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So far I was able to find all answers to my questions in Google, but this time I gave up and created an account...

I started using GAE for Android application in Eclipse, and I'm writing an API, with, of course, ApiMethods.
One of the methods I wrote has a return value, but in the client code it seems to be void.
This is the extremely useful method I'm trying to generate:

@ApiMethod(name = "weather.bla")
public double Bla(double d)
    return 2.5;

As you can see, this method gets a double variable as a parameter and returns a double, but on the client-side code, it doesn't seem to acknowledge those doubles.(It auto-completes to weather().bla() and the .execute() method is Void)
I even tried to edit the generated code and add the doubles in the necessary places, but than when I tried to run the application it sort of exploded, no "force close" alert, no warning, the app just vanished.

The even weirder thing is, that I have a class on the GAE code called "Weather", and ApiMethods which uses the Weather class gets generated perfectly.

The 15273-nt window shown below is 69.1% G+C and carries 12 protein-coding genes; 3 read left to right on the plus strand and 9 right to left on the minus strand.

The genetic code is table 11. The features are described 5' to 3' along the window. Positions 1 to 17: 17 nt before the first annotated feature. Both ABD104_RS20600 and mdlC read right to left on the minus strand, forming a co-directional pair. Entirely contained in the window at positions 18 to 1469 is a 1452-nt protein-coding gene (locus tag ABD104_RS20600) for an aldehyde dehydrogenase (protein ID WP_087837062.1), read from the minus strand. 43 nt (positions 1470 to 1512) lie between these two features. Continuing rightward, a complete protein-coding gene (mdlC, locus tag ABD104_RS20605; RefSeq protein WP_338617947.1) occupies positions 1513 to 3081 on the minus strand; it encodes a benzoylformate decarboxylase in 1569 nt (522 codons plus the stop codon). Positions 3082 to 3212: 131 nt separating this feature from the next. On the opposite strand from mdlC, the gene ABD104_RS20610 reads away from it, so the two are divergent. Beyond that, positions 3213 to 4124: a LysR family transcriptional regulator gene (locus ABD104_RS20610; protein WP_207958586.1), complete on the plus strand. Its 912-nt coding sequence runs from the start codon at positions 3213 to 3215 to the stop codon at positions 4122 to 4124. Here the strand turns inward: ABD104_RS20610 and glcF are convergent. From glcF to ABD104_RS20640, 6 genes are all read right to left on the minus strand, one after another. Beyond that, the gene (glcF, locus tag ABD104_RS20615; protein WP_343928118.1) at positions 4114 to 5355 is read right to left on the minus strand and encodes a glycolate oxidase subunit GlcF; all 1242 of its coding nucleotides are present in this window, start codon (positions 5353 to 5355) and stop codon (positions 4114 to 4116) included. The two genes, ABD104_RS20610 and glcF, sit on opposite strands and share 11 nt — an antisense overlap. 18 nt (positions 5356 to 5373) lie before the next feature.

Am I missing some basic stuff in here?

share|improve this question
up vote 2 down vote accepted

You should be passing around Java Beans as your argument and return types. This will work:

class Response {
  private Double d;

  // getter and setter

@ApiMethod(name = "weather.bla")
public Response Bla()
  Response r = new Response();
  return r;

The exception to this is query parameters (as arguments to an API method). If annotate an argument with the @Named annotation, it no longer needs to be a Java Bean (you can use Double, String, Long, etc.) For example:

@ApiMethod(name = "weather.bla")
public Response Bla(@Named("d") Double d)
  Response r = new Response();
  return r;
share|improve this answer
Thanks! I thought about the first solution but it looked just wrong... The second one is tricky though, can you explain to me what does this annotation means? And thanks again for the fast response. – Ori Wasserman Jan 25 '13 at 20:42
Arguments to an API method, by default, appear in the body (and are expected to be Java Beans). Named arguments appear in the query string (as a key/value pair), so they need a name like "d" and should be scalar types instead of Beans. – Dan Holevoet Jan 25 '13 at 20:52
So I understand that the string inside the annotation would be the name of the parameter the would be displayed on the client-side, and the "Double d" is the type and name just used for the method itself? – Ori Wasserman Jan 26 '13 at 0:04
Correct. It's treated as a normal method argument aside from the annotation. – Dan Holevoet Jan 26 '13 at 0:13

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